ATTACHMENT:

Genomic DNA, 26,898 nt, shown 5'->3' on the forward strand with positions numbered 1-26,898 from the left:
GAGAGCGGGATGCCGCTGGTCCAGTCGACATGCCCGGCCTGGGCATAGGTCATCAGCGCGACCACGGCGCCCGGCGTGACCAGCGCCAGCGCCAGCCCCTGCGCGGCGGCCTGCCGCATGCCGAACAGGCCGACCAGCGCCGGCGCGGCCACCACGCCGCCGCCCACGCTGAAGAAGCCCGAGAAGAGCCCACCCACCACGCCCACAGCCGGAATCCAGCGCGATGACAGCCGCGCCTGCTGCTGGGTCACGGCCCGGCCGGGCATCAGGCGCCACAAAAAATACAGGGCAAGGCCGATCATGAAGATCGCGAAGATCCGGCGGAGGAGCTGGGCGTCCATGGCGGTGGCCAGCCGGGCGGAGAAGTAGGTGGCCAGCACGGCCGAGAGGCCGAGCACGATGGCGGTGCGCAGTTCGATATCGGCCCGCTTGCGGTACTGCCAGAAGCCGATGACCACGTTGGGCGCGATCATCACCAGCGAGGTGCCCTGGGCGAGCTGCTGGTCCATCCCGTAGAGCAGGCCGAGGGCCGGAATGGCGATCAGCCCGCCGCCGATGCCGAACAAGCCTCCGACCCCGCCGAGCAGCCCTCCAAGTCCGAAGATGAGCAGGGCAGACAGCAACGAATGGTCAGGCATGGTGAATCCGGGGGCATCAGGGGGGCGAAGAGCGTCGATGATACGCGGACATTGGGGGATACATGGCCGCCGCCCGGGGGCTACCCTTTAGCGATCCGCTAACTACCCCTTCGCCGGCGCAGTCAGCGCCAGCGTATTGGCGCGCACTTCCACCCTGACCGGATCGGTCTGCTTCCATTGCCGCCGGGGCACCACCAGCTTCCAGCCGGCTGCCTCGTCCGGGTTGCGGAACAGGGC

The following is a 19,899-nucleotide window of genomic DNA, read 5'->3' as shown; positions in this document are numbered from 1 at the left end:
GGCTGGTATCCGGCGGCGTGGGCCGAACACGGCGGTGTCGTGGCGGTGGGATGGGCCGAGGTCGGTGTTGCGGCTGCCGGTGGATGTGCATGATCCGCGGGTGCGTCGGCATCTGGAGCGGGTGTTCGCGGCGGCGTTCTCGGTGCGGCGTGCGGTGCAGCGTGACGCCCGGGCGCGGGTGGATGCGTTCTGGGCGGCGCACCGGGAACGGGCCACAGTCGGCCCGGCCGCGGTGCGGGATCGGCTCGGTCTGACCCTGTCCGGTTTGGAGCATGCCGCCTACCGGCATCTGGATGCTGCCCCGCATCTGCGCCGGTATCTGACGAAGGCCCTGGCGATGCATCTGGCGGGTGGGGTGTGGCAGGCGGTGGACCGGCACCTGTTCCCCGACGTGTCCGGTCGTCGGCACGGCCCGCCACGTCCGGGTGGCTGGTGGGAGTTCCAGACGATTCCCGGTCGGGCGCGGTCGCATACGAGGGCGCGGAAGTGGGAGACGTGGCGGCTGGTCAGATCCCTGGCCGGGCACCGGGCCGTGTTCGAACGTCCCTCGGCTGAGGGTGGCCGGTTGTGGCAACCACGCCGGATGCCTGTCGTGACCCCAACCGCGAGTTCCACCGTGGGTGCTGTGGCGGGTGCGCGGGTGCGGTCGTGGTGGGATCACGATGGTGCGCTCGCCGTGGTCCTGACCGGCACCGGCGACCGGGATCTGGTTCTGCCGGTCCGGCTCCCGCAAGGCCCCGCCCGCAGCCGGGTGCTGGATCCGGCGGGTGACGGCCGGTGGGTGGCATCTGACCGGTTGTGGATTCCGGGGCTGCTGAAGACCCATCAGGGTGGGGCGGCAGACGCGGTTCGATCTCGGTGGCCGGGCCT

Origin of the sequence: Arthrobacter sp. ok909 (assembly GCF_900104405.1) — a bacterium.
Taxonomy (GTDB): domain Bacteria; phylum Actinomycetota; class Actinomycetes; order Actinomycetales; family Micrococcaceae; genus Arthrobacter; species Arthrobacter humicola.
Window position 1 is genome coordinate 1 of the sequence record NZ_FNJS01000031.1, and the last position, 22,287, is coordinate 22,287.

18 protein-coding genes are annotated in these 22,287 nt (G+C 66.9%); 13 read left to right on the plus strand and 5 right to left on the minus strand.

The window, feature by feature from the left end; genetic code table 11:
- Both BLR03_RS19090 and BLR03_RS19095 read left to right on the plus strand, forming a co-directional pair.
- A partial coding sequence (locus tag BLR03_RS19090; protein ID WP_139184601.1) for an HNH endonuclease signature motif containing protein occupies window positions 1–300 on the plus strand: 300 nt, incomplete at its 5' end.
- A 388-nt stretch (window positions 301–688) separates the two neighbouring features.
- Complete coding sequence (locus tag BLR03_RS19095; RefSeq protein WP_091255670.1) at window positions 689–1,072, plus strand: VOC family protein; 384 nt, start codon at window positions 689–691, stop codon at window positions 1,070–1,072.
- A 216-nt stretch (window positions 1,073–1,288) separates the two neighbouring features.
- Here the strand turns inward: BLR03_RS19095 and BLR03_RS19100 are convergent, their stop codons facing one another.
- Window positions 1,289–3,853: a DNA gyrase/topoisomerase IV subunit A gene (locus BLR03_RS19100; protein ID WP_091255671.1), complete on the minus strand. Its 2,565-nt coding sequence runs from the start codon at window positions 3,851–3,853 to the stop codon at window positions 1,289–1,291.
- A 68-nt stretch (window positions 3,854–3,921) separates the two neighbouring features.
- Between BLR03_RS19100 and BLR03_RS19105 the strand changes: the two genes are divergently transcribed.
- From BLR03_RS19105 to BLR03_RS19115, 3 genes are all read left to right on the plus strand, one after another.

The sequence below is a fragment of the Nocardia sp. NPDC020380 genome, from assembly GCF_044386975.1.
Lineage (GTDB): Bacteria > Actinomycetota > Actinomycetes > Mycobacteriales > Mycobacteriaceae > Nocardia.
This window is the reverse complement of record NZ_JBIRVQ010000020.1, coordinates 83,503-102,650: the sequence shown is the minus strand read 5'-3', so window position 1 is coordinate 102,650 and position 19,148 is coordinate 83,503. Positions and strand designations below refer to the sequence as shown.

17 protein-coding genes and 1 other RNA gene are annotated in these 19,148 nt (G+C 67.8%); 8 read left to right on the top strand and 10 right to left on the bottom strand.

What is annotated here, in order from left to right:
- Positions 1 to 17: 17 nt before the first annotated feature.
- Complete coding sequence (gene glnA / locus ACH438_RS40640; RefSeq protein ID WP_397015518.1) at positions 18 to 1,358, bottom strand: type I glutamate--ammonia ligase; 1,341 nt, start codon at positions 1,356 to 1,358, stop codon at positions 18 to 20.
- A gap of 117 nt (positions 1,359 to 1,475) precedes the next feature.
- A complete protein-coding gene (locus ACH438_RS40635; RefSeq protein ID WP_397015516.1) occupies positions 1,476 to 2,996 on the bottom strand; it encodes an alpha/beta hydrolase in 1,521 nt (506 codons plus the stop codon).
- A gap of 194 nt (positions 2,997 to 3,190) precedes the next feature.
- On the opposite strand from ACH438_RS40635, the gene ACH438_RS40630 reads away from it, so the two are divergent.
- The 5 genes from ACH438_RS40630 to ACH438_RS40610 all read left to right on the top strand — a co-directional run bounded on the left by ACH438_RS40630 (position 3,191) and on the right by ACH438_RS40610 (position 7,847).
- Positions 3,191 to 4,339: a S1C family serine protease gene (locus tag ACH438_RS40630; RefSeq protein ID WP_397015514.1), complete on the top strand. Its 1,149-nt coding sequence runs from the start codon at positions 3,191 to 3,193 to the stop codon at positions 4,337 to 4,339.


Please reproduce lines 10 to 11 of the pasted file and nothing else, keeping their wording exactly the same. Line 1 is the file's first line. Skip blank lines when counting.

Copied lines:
- Both BLR03_RS19090 and BLR03_RS19095 read left to right on the plus strand, forming a co-directional pair.
- A partial coding sequence (locus tag BLR03_RS19090; protein ID WP_139184601.1) for an HNH endonuclease signature motif containing protein occupies window positions 1–300 on the plus strand: 300 nt, incomplete at its 5' end.